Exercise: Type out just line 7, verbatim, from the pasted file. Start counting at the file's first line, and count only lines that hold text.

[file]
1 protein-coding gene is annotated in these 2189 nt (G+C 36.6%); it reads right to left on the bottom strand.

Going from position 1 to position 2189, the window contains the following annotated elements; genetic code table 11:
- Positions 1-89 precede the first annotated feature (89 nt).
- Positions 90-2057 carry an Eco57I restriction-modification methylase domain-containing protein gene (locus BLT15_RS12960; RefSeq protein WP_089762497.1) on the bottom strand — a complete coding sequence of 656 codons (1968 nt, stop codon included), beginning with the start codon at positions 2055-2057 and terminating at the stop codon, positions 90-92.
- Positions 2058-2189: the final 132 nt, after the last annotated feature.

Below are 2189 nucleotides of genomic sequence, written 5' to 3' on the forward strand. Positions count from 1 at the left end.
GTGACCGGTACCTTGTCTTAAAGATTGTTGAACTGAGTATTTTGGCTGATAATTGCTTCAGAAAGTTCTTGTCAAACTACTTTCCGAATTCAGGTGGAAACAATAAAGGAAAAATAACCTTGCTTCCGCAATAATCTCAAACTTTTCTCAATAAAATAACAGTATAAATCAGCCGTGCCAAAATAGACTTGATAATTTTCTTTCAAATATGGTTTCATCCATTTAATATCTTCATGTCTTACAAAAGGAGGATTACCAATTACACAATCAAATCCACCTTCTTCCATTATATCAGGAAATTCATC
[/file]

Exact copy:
GTGACCGGTACCTTGTCTTAAAGATTGTTGAACTGAGTATTTTGGCTGATAATTGCTTCAGAAAGTTCTTGTCAAACTACTTTCCGAATTCAGGTGGAAACAATAAAGGAAAAATAACCTTGCTTCCGCAATAATCTCAAACTTTTCTCAATAAAATAACAGTATAAATCAGCCGTGCCAAAATAGACTTGATAATTTTCTTTCAAATATGGTTTCATCCATTTAATATCTTCATGTCTTACAAAAGGAGGATTACCAATTACACAATCAAATCCACCTTCTTCCATTATATCAGGAAATTCATC